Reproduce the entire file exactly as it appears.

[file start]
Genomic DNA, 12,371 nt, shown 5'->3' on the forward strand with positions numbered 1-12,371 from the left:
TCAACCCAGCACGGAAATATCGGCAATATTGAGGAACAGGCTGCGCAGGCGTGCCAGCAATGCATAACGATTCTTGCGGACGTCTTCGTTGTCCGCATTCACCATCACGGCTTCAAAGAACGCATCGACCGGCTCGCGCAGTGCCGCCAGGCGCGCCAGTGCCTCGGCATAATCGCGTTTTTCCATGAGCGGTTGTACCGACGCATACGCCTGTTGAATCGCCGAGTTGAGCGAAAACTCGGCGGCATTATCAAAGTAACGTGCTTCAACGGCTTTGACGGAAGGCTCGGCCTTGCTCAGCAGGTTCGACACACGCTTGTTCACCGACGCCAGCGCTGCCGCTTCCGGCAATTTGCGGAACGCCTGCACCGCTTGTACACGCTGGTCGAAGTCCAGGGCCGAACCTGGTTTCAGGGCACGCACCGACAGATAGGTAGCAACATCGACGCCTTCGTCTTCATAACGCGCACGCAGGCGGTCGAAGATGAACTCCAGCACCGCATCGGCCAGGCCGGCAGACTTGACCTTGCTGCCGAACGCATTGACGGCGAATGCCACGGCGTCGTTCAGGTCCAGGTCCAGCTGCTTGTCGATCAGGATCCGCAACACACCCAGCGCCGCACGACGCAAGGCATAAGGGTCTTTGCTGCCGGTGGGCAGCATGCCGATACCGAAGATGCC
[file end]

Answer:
Genomic DNA, 12,371 nt, shown 5'->3' on the forward strand with positions numbered 1-12,371 from the left:
TCAACCCAGCACGGAAATATCGGCAATATTGAGGAACAGGCTGCGCAGGCGTGCCAGCAATGCATAACGATTCTTGCGGACGTCTTCGTTGTCCGCATTCACCATCACGGCTTCAAAGAACGCATCGACCGGCTCGCGCAGTGCCGCCAGGCGCGCCAGTGCCTCGGCATAATCGCGTTTTTCCATGAGCGGTTGTACCGACGCATACGCCTGTTGAATCGCCGAGTTGAGCGAAAACTCGGCGGCATTATCAAAGTAACGTGCTTCAACGGCTTTGACGGAAGGCTCGGCCTTGCTCAGCAGGTTCGACACACGCTTGTTCACCGACGCCAGCGCTGCCGCTTCCGGCAATTTGCGGAACGCCTGCACCGCTTGTACACGCTGGTCGAAGTCCAGGGCCGAACCTGGTTTCAGGGCACGCACCGACAGATAGGTAGCAACATCGACGCCTTCGTCTTCATAACGCGCACGCAGGCGGTCGAAGATGAACTCCAGCACCGCATCGGCCAGGCCGGCAGACTTGACCTTGCTGCCGAACGCATTGACGGCGAATGCCACGGCGTCGTTCAGGTCCAGGTCCAGCTGCTTGTCGATCAGGATCCGCAACACACCCAGCGCCGCACGACGCAAGGCATAAGGGTCTTTGCTGCCGGTGGGCAGCATGCCGATACCGAAGATGCC